In English Voices From Spain

The End of Catalanist Consensus

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Originally published in Spanish: “El fin del consenso catalán”. Daniel Gascón. El País.

17th July 2018

It’s essential to acknowledge that the balance inside Catalonia has changed

The story of Clavileño is one of the most celebrated in the second part of Quixote. In order to free some women from a supposed spell, Don Quixote and Sancho have to mount, blindfolded, on a wooden horse that will travel through air. It is all a jibe by their hosts, the dukes, that use the imagery of knighthood novels and resort to tricks to make them believe they’re flying. In the end, Sancho says he has been able to glimpse and he’s seen extraordinary things. Don Quixote appears incredulous. Sancho’s words seem so unlikely that he thinks about his own descent to the Montesinos cave: he came back from the chasm saying he had witnessed wonderful phenomena and Sancho took his account with skepticism. Don Quixote tells his squire: “Sancho, being that you want me to believe what you saw in the sky, I want you to believe what I saw in the Montesinos cave”.

This agreement between Don Quixote and Sancho is reminiscent of agreements in society: they depend on certain shared fictions, some suppositions that, more or less implicitly, are taken for granted. If those premises fall, the agreement is shattered. This is a way to analyze the end of the Catalanist consensus: some argued that theirs was an inclusive bid; others, in exchange accepted the content and myths of that bid. I defend language immersion and integration policies because they foster social mobility; you accept a homogenous view of Catalan culture spread from public institutions and from co-opted civil society entities.

This consensus, that reached it’s peak between 2003 and 2006, when all parties in Parliament were Catalanist- is one of the victims of the [so-called] procés. What is striking is that it was broken by those who benefited from it the most. It was proven during September 6th-7th, with the attempt to exclude a majority of Catalans and the disdain for their political rights, or with the ascent to power of a xenophobic politician like Torra. Also, like the man that after committing murder loses his good manners, some phenomena linked to ethnic-linguistic and class divisions have become more prominent and visible, as pointed out by authors like Pau-Marí Klose, Maria Güell and Sevi Rodríguez-Mora. Those descending from parents born elsewhere in Spain are more likely to endure economic and job adversities, explain Klose. Elites in Catalonia feature a much more significant “Catalanity” index. “They don’t even remotely reflect Catalonia as a whole. In political terms there is only one cultural group in Catalonia”, wrote Güell and Rodríguez-Mora. For decades, public media and education policies have privileged a specific orientation. There was an hegemonic vision that didn’t even correspond with an actual majority.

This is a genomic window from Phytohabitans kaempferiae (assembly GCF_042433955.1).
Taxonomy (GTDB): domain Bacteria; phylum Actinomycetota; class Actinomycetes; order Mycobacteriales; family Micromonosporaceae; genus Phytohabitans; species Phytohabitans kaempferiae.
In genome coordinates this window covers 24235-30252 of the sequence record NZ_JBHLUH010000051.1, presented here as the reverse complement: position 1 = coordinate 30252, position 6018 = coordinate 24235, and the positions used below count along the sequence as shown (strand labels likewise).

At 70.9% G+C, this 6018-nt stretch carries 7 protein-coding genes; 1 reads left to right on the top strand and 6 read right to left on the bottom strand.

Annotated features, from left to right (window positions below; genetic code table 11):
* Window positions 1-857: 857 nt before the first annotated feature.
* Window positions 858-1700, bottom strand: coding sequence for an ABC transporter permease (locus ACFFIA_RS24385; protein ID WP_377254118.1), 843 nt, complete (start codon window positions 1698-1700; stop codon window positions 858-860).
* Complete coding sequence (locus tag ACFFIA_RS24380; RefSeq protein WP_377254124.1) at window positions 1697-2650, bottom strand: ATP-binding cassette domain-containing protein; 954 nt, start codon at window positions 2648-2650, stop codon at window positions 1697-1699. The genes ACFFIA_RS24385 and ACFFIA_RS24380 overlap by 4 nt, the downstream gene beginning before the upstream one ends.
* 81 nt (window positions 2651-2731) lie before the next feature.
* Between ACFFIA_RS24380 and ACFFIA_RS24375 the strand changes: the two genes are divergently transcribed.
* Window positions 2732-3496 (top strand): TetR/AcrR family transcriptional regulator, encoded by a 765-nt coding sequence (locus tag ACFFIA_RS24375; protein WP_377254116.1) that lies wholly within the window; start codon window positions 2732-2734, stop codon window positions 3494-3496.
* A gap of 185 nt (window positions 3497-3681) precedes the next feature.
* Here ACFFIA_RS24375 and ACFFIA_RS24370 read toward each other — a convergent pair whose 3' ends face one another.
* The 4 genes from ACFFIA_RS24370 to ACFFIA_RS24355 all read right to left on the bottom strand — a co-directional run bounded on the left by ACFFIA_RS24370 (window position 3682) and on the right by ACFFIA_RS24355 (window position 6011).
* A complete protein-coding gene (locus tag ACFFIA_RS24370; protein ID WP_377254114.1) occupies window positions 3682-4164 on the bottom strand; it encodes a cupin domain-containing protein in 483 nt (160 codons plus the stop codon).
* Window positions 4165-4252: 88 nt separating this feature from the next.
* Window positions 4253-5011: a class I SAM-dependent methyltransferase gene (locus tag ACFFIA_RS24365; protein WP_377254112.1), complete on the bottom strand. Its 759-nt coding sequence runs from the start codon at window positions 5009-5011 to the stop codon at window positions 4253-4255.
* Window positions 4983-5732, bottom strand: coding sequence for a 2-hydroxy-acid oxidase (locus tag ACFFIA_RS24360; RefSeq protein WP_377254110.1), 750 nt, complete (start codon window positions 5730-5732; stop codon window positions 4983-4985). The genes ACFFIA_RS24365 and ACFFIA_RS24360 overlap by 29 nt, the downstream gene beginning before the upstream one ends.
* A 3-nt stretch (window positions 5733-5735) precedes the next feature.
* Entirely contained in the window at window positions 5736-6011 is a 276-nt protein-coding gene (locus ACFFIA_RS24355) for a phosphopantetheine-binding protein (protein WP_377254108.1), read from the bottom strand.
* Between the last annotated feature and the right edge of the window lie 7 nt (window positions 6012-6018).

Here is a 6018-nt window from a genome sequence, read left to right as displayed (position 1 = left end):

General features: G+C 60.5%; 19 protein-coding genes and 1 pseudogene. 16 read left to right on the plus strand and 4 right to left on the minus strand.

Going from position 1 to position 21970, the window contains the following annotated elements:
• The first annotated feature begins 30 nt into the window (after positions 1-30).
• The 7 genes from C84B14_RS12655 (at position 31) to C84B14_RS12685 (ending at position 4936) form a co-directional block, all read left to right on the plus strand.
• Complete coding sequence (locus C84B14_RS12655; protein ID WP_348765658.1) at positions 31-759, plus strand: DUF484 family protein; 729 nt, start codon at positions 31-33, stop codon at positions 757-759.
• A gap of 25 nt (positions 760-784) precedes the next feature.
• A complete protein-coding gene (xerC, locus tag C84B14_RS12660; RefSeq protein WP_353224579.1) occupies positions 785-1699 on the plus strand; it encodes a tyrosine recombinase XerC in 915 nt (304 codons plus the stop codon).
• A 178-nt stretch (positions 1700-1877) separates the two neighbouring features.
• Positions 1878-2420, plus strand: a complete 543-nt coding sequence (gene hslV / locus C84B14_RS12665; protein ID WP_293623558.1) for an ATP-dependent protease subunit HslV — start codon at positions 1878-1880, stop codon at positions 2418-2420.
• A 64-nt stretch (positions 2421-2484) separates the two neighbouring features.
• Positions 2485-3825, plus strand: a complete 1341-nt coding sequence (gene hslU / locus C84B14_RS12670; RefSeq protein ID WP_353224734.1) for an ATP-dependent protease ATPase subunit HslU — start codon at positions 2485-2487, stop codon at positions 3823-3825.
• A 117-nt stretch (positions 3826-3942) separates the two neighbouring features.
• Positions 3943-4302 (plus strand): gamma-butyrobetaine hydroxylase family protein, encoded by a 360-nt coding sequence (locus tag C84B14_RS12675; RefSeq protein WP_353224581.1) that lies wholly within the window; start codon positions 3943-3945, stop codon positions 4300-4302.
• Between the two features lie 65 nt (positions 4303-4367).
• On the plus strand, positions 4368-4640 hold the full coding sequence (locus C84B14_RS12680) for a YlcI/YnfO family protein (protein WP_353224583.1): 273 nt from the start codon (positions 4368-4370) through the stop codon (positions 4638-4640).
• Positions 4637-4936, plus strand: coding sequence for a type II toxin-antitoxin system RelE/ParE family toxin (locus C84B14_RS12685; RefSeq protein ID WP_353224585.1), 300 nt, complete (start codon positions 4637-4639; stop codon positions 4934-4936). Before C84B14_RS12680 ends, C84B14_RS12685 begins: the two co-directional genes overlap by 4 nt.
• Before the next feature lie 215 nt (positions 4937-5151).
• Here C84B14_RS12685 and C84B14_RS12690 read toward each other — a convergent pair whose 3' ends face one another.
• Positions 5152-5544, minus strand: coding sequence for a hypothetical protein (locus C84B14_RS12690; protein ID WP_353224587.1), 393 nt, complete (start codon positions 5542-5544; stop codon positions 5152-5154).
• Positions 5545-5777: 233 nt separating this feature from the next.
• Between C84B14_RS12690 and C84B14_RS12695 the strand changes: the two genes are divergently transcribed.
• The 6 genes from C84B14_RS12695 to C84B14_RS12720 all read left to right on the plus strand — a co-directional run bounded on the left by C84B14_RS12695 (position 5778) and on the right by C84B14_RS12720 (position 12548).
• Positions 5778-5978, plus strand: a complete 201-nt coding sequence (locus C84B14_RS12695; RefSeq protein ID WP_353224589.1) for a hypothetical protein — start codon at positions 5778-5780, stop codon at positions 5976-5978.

One of the, perhaps unintended, consequences of the procés was bringing together, visibly so during the demonstrations on October 8th and 29th, that new group: the other Catalans. Another one was the death of political Catalanism. Moderate nationalism was swept by romantic secessionism. The defense of a cultural tradition had been presented as an element of openness and integration, but it had served to cement an exclusionary adventure. There are attempts, from intellectuals and politicians, to restore that space and rescue it from an irresponsible drift. Also from the state, in its search for a party to engage in conversation with.

The procés began with Braveheart-style bluster and it may end up like that Seinfeld episode in which George Constanza leaves his job, gets cold feet and simply goes back to the office on Monday pretending that nothing ever happened. A few days ago, Pau Luque spoke of several stages of the relationship between Catalonia and Spain: a multilateral stage, at the beginning of the democratic period: a bilateral stage, the era of the Estatut; an unilateral state, corresponding with the legislative push of the procés. According to Luque, many dream of a return to the bilateral arrangement, but a return to multilateralism is more likely.

Whatever the mode, a new type of agreement is needed. This requires foregoing the unilateral approach and institutional normalization, between the regional government and the national government, between the Generalitat and the opposition. But it is also essential to acknowledge that the balance inside Catalonia has changed, and to accept an internal pluralism that had been spurned until now. That has consequences in Catalonia and in the way to address the relationship between Catalonia and the state.


Daniel Gascón is editor-at-large for Letras Libres España. He’s the author of The Postmodern Coup (Debate).

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